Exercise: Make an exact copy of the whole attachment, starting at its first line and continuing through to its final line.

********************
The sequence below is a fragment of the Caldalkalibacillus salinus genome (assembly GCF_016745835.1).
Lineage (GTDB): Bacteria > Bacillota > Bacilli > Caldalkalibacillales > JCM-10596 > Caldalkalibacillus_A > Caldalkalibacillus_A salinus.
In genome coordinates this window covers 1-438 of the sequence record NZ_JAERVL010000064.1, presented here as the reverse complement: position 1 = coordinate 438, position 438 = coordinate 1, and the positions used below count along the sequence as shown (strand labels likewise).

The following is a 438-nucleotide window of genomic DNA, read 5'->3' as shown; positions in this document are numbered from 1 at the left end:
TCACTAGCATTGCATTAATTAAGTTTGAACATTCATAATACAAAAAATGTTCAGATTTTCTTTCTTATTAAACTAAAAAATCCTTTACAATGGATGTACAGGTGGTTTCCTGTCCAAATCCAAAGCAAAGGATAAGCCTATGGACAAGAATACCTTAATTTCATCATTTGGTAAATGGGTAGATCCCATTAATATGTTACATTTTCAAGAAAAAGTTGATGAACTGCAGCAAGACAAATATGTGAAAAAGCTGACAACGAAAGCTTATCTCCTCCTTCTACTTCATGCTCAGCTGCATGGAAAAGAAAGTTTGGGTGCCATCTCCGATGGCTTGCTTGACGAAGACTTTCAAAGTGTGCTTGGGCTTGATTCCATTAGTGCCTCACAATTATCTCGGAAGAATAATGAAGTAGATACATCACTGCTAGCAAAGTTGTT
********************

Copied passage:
The sequence below is a fragment of the Caldalkalibacillus salinus genome (assembly GCF_016745835.1).
Lineage (GTDB): Bacteria > Bacillota > Bacilli > Caldalkalibacillales > JCM-10596 > Caldalkalibacillus_A > Caldalkalibacillus_A salinus.
In genome coordinates this window covers 1-438 of the sequence record NZ_JAERVL010000064.1, presented here as the reverse complement: position 1 = coordinate 438, position 438 = coordinate 1, and the positions used below count along the sequence as shown (strand labels likewise).

The following is a 438-nucleotide window of genomic DNA, read 5'->3' as shown; positions in this document are numbered from 1 at the left end:
TCACTAGCATTGCATTAATTAAGTTTGAACATTCATAATACAAAAAATGTTCAGATTTTCTTTCTTATTAAACTAAAAAATCCTTTACAATGGATGTACAGGTGGTTTCCTGTCCAAATCCAAAGCAAAGGATAAGCCTATGGACAAGAATACCTTAATTTCATCATTTGGTAAATGGGTAGATCCCATTAATATGTTACATTTTCAAGAAAAAGTTGATGAACTGCAGCAAGACAAATATGTGAAAAAGCTGACAACGAAAGCTTATCTCCTCCTTCTACTTCATGCTCAGCTGCATGGAAAAGAAAGTTTGGGTGCCATCTCCGATGGCTTGCTTGACGAAGACTTTCAAAGTGTGCTTGGGCTTGATTCCATTAGTGCCTCACAATTATCTCGGAAGAATAATGAAGTAGATACATCACTGCTAGCAAAGTTGTT